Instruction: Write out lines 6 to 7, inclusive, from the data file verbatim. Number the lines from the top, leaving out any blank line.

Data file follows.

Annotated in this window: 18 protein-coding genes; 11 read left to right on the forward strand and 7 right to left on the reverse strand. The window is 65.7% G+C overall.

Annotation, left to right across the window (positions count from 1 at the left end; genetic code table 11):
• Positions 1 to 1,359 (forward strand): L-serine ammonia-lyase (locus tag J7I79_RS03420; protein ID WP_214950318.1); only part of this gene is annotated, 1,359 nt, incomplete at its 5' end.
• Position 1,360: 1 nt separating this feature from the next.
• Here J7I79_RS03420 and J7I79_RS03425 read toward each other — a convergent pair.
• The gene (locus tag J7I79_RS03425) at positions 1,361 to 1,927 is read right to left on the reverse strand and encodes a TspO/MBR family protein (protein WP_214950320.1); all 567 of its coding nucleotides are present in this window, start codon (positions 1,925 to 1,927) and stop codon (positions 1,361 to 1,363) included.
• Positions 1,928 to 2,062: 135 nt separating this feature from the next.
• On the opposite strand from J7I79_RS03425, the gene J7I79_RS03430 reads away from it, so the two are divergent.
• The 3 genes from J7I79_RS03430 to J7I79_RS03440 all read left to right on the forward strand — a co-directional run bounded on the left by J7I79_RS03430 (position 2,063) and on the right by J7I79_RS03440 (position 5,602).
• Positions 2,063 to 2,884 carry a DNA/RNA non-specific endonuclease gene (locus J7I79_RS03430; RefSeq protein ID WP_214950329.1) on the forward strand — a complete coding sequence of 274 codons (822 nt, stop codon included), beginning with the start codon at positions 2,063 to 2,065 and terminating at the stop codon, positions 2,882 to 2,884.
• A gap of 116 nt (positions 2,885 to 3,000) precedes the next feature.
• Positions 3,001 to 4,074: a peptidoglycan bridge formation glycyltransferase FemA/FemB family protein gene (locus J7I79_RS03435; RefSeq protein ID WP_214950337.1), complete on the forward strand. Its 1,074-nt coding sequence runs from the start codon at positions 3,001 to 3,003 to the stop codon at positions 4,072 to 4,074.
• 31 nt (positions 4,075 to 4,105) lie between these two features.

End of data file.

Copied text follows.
• The gene (locus tag J7I79_RS03425) at positions 1,361 to 1,927 is read right to left on the reverse strand and encodes a TspO/MBR family protein (protein WP_214950320.1); all 567 of its coding nucleotides are present in this window, start codon (positions 1,925 to 1,927) and stop codon (positions 1,361 to 1,363) included.
• Positions 1,928 to 2,062: 135 nt separating this feature from the next.